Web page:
From the Island of Malekula to Moorpark College
By Lauren Rosenthal
Moorpark College anthropology professor Ashley Vaughan knew she wanted to conduct research on the island of Malekula, Vanuatu when after meeting Chief Edward Gorden for the first time, he asked her to join his family and become his honorary adoptive daughter. The surprises didn’t end there. While living in the small island country in the South Pacific, Vaughan was faced with no running water, the threat of malaria and learning how to walk and talk in a culture completely foreign to her.
Vaughan travels to Vanuatu as frequently as she can, every year or so. A cultural anthropologist specializing in medical anthropology, she focuses on the social and cultural changes shaping the lives of the people of Vanuatu, in particular, factors impacting their health.
Vaughan started teaching at Moorpark College in 2014 to express her ardent love for teaching. The professor shares her first-hand experiences with Vanuatu culture with her MC students, teaching them that anthropology provides the freedom to experience other ways of living that inspire both creativity and critical thinking.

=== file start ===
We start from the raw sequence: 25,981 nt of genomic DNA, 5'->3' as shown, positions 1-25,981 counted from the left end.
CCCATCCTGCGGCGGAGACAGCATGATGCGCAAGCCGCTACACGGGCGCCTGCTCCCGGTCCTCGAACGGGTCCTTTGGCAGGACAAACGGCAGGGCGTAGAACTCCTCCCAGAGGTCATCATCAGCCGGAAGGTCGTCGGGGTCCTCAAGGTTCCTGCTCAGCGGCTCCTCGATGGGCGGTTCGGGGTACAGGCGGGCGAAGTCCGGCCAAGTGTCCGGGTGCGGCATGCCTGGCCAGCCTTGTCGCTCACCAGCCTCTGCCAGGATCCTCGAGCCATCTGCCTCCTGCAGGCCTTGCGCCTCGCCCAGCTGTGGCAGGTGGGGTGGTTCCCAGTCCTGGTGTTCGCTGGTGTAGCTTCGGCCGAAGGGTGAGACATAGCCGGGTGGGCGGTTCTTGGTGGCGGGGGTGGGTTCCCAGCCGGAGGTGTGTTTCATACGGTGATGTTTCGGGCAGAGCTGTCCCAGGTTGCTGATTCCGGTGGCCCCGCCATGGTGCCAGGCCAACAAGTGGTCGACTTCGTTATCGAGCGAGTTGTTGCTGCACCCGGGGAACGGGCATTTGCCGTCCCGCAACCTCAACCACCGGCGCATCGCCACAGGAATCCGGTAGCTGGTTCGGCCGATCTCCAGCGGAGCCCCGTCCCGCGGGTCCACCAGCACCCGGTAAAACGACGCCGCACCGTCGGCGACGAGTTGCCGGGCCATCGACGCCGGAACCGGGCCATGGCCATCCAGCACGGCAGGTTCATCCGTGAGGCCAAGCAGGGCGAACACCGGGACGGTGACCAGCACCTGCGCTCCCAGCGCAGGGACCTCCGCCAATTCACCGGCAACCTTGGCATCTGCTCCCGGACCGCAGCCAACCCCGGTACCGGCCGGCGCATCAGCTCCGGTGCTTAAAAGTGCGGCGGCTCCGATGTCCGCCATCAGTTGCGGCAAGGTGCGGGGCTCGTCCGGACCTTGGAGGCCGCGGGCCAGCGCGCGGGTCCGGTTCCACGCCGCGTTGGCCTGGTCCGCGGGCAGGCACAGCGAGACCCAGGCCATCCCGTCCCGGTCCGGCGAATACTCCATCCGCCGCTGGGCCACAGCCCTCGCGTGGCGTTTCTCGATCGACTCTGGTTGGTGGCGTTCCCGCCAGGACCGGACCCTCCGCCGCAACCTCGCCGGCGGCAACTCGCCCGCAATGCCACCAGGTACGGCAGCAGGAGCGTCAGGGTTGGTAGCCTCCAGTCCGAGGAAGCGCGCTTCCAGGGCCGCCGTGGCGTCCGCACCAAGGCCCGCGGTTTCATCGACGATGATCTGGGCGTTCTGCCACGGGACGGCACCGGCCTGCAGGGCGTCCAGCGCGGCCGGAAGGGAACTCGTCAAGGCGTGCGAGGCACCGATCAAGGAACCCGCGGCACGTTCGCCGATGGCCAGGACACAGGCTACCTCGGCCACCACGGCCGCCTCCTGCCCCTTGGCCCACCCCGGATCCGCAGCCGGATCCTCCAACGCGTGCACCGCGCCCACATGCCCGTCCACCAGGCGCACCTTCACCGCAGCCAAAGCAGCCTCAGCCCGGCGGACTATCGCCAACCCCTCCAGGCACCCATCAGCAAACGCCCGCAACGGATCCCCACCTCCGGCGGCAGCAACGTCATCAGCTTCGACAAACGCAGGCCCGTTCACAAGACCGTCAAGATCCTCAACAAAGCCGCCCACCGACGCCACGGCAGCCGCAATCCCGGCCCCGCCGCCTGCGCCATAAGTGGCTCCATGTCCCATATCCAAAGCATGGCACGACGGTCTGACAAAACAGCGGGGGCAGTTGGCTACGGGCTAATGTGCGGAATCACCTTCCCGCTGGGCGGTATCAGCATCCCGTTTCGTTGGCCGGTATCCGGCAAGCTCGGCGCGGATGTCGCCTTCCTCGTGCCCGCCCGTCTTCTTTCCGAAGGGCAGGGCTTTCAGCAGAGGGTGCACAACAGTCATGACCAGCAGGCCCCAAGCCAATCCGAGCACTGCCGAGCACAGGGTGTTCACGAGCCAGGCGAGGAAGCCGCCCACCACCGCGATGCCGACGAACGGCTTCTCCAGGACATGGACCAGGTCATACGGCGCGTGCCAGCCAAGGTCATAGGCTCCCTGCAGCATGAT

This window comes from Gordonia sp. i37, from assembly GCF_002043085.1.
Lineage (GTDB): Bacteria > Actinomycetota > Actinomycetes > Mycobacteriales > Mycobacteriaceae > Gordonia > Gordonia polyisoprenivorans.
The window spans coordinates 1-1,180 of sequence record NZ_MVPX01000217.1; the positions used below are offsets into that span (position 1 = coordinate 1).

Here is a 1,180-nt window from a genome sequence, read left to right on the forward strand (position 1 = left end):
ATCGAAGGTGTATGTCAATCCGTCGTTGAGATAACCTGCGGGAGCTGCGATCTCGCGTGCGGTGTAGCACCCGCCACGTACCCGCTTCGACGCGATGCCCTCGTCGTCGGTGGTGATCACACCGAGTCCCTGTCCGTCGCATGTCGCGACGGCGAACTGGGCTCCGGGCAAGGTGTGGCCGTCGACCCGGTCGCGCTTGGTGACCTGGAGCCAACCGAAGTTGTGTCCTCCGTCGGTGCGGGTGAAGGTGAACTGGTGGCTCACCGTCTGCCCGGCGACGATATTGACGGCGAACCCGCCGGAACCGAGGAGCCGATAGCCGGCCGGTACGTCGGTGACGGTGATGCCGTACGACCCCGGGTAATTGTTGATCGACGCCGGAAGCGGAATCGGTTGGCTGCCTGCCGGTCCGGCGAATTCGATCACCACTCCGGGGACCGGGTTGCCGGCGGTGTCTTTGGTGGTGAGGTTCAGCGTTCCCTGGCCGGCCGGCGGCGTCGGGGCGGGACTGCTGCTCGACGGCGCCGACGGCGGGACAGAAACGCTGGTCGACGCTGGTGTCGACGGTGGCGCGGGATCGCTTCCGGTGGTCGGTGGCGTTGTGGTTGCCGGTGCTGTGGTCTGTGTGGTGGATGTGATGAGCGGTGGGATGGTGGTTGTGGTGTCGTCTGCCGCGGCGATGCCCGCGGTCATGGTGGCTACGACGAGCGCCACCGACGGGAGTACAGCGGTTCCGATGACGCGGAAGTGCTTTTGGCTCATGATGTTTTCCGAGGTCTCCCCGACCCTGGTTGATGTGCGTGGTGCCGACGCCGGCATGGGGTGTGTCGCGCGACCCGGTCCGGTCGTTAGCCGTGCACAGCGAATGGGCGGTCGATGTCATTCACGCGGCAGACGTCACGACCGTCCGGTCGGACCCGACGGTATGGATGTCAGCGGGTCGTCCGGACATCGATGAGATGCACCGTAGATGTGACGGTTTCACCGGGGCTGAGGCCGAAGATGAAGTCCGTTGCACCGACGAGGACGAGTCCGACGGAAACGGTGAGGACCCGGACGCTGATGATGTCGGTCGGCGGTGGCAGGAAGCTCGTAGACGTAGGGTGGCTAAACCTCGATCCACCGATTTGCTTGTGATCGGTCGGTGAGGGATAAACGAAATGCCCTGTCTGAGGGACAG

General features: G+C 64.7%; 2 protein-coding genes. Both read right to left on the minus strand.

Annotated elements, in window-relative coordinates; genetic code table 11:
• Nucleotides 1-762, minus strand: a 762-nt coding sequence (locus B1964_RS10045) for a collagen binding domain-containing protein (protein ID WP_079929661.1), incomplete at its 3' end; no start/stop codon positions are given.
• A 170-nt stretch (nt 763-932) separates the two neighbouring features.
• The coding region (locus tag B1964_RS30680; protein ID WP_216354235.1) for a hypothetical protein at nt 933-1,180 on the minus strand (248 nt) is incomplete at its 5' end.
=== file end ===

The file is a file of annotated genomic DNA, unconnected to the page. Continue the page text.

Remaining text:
“Teaching helps you recognize how your own culture and society has shaped how you think. And sometimes that thinking can be flawed or may not serve you well… learning about other ways of thinking helps you as a person grow in many ways,” she said.
Vaughan began as an English major at the University of South Carolina. She took one anthropology class, and her passion became clear. A professor convinced her to double major, and she was soon on the fast track to becoming an anthropologist. She knew she wanted to be somewhere in the Pacific Islands, so in 2006 Vaughan started grad school at the University of Hawai’i where she could pursue the associated studies.
In 2007, Vaughan was invited by a friend in the Peace Corps to go with her to a remote island nation in the Pacific called Vanuatu. Chief Edward Gorden, a representative of one of the island’s communities, also worked in healthcare and was well-versed in both traditional remedies and Western medicine. She knew right away that Vanuatu was an “anthropologist’s dream” Delighted, Vaughan knew she had found a second home and a second family.
Her worldly-wise experience directs her astute advice: “I recommend that everyone learn about other cultures and customs, even if you can’t travel. You don’t have to go anywhere…you can watch documentaries, talk to your neighbor or restaurant owner who is from somewhere else. You can find those opportunities in your backyard if you look for them.”
Lauren Rosenthal is a Moorpark College student and intern with the Ventura County Community College District.